The Sennheiser PXC 250 II are compact, lightweight on-ear headphones that have great audio reproduction and don't leak much sound. Unfortunately, they feel very flimsy and the small, poorly padded ear cups are uncomfortable and let a lot of ambient noise seep into your audio.
- Great audio reproduction.
- Minimal leakage.
- Compact, lightweight design.
- Poor isolation.
- Flimsy build.
The PXC 250 feel flimsy and susceptible to breaking under moderate physical stress. The small ear cups and poor padding feel uncomfortable. They also lack decent controls, which is disappointing. On the upside, they are very lightweight and have a compact design that's easily portable.
The PXC 250 II are uncomfortable. The small ear cups are poorly padded and do not rest well on the ears. They are lightweight but the thin headband is not stable, which gets uncomfortable if you are often on the move.
There are only two control options offered by these headphones: A noise cancelling switch and a volume dial. They are functional but disappointing, as all major changes to the audio need to be done on the audio source or device, which can be quite frustrating for some.
These headphones are not stable. Their lightweight design applies enough pressure to maintain a stable fit during casual listening sessions. Unfortunaely, the small earcups do not rest well on the ears and move a lot when simply tilting your head. They quickly slip off your ears, while running or doing any physical activity and the long audio cable can easily get tangled or hooked by something in your environment. Also, the noise cancelling generator is big and heavy enough to cause the headphones to sway, especially, while doing sports
The PXC 250 are above-average portable headphones. They fold up into a compact format and have a thin frame that easily fits into your bag. They are smaller than most on-ear headphones and may even fit in jacket pockets however the control module is slightly bulky and could be cumbersome to carry around.
The audio reproduction of the PXC 250 is surprisingly well balanced. They have a nice, even bass and do a great job with instruments and vocals. They cater well to a lot of music genres but may push vocals and instruments a little too forward in the mix. That, combined with the relatively flat bass, makes them sound less exciting and a little harsh. The high tones are also a little sharp for some ears.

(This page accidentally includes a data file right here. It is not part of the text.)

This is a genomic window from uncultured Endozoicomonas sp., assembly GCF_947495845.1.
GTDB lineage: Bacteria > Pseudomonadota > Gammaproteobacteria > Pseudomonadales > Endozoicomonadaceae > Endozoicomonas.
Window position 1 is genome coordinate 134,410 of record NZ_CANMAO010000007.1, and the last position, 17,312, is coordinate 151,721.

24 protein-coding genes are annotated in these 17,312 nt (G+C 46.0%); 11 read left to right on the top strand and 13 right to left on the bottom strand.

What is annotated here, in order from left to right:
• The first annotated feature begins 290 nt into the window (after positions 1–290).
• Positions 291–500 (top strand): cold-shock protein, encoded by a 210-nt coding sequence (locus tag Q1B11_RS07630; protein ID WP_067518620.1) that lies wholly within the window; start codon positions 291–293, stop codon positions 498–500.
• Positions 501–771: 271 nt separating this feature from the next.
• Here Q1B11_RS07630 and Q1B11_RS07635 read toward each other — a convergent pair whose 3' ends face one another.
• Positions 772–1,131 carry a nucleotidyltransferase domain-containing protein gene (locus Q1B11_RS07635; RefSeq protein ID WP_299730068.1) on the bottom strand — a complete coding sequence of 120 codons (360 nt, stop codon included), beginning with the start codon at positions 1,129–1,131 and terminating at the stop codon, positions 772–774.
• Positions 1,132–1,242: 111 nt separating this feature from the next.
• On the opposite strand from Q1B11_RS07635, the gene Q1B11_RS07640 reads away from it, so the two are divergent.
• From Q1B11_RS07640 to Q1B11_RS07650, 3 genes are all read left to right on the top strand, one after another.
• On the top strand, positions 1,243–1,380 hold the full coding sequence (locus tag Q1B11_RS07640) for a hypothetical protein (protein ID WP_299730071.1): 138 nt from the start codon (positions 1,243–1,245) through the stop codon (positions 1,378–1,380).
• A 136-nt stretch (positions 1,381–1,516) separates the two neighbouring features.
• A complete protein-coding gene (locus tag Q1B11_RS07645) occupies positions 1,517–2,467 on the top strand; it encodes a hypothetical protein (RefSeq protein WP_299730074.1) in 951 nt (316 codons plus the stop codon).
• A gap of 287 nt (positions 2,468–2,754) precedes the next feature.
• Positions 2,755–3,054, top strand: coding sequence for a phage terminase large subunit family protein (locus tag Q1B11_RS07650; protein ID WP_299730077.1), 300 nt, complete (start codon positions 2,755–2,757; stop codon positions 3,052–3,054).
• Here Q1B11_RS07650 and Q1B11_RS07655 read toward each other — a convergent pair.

Good performance. Given that these are on-ear headphones, they don't produce a lot of low-bass thump and are light on bass. But the rest of the bass response is quite balanced.
Very good performance. The low-mid and mid results are nearly perfect, but there is noticeable overemphasis in high-mid, which pushes the vocals/leads to the front of the mix. This makes these headphones forward sounding.
Decent performance. The dip in low-treble could negatively affect the clarity of vocals/leads, but the main problem here is the peak around 8KHz, which makes these headphones tend to sound sibilant.
Sub-par distortion results. These headphones do well at lower volumes, but seem to struggle at higher volumes, where they produce a significant amount of harmonic distortion.
The PXC 250 do not successfully isolate listeners in loud environments. The small ear cups do not leak much sound but unfortunately they do not block much noise either. The active noise cancellation is weak and may not be sufficient for the rumbling noise of planes or trains and will barely isolate you from the chatter of an office-like environment.
Poor isolation overall. The isolation provided passively by the ear cups is decent, considering the on-ear design of these headphones. The mid range performance is also below average, but not too bad, considering the design. However, these headphones don't isolate any bass, and are a little high on self-noise.
Very good leakage results. The leakage happens only in the treble range, with its peak around 6KHz. The overall level of leakage is also quite low.
The PXC 250 II only have noise canceling as an active feature. This makes them less versatile for other use cases except as noise canceling headphones, as they lack both wireless features or an app, to enhance and customize their sound. On the upside, the AAA cell delivers up to 44.6 hours of continuous playback, which makes them decent travel headphones as you won't need to change the battery as often,
The PXC 250 II have an above-average battery life that delivers up to 44.6 hours of continuous playback. They use a AAA cell but thanks to their surprisingly long battery life, you won't need to change the battery as often. They can also play audio passively when the battery is dead by switching off the noise canceling. Unfortunately, they do have any additional battery saving features so they will run out of power if you leave them on.
No compatible app.
In the box
- Sennheiser PXC 250 II Headphones
- 1/8" to 1/4" Adapter
- AAA battery (x2)
- Airline Adapter
- Carrying case